This scene is the ultimate reflection of The Comedian's attitude toward society and life in general. Firstly, I can't help but love seeing a woman get punched square in the face. Maybe I hate my own gender, but that's pretty freakin funny. Secondly, it's so disturbing the way he starts blowing civilians away. Especially that guy spraypainting the wall. Ouch. But one aspect that makes this scene awesome for me is the song - "I'm Your Boogieman." Maybe it's the bias of having heard Rob Zombie's cover, but I find this song to be kinda dark and sexy. Weird, I know. But I just love that slow-motion shot of Comedian coming toward the fleeing teenagers with a shotgun in hand, while "Boogieman" plays. It's the perfect song for a comedic monster.

7) Dan's reaction to Rorschach's death

I know this is a very specific, short scene but I felt the need to mention it. It is no easy task to act as if your old friend was just violently killed in front of you, especially when he died for a reason you have not come to agree with. And it is even harder to convincingly scream "NO!" - just ask Mark Hamill. Patrick Wilson (aka Dan, aka Nite Owl) pulled it off stunningly. So much so that I got chills that lasted the entire length of the scream (a good 5 seconds at least). And the shot itself is beautifully framed and looks fantastic. Kudos, Wilson, and kudos, Snyder.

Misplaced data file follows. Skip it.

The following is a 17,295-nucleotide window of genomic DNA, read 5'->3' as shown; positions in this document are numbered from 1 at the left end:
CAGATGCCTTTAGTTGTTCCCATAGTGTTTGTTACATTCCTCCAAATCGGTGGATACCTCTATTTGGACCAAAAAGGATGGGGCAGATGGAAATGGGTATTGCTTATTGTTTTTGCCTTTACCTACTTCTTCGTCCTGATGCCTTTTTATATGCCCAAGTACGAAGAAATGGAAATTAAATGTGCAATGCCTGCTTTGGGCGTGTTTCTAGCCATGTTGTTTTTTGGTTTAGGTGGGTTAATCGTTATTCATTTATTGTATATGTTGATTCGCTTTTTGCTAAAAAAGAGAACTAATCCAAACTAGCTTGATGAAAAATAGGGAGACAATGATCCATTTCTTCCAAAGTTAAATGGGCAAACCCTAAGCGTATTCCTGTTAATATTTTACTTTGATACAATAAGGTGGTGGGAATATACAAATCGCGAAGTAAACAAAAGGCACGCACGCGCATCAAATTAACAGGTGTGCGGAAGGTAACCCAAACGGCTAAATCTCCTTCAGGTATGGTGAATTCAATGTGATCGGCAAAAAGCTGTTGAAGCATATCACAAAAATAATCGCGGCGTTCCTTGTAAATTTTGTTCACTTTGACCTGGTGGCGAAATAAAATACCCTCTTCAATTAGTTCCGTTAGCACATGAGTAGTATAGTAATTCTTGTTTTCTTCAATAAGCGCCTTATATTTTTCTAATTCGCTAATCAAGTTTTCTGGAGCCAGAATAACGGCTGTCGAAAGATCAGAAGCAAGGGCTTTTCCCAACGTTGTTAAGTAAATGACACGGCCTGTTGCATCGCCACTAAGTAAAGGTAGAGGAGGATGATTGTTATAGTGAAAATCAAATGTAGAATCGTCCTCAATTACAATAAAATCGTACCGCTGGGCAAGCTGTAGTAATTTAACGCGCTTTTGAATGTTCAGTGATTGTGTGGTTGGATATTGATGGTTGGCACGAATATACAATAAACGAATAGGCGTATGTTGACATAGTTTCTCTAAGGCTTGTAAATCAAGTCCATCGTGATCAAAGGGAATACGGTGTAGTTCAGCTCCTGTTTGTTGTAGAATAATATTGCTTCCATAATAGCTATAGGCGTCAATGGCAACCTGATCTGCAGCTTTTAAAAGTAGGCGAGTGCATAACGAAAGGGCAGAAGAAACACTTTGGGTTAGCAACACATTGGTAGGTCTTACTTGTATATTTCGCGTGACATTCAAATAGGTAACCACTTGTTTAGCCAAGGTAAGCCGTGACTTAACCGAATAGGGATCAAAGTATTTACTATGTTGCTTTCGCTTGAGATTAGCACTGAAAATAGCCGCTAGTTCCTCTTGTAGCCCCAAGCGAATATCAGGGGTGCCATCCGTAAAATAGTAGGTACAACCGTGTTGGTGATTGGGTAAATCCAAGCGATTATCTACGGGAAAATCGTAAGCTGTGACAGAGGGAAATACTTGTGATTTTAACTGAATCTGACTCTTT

8) Rorschach's love of incomplete sentences

"Dead dog in alley this morning, tire tread on burst stomach." "Fine like this." A silly little detail, but his incomplete sentences are one of many things I love about Rorschach. Why does he talk this way? Most likely, he prefers to get the point and not waste breath on words like "a" and "the". Whatever the reason, it is an amusing quirk and I can't help but talk like him sometimes.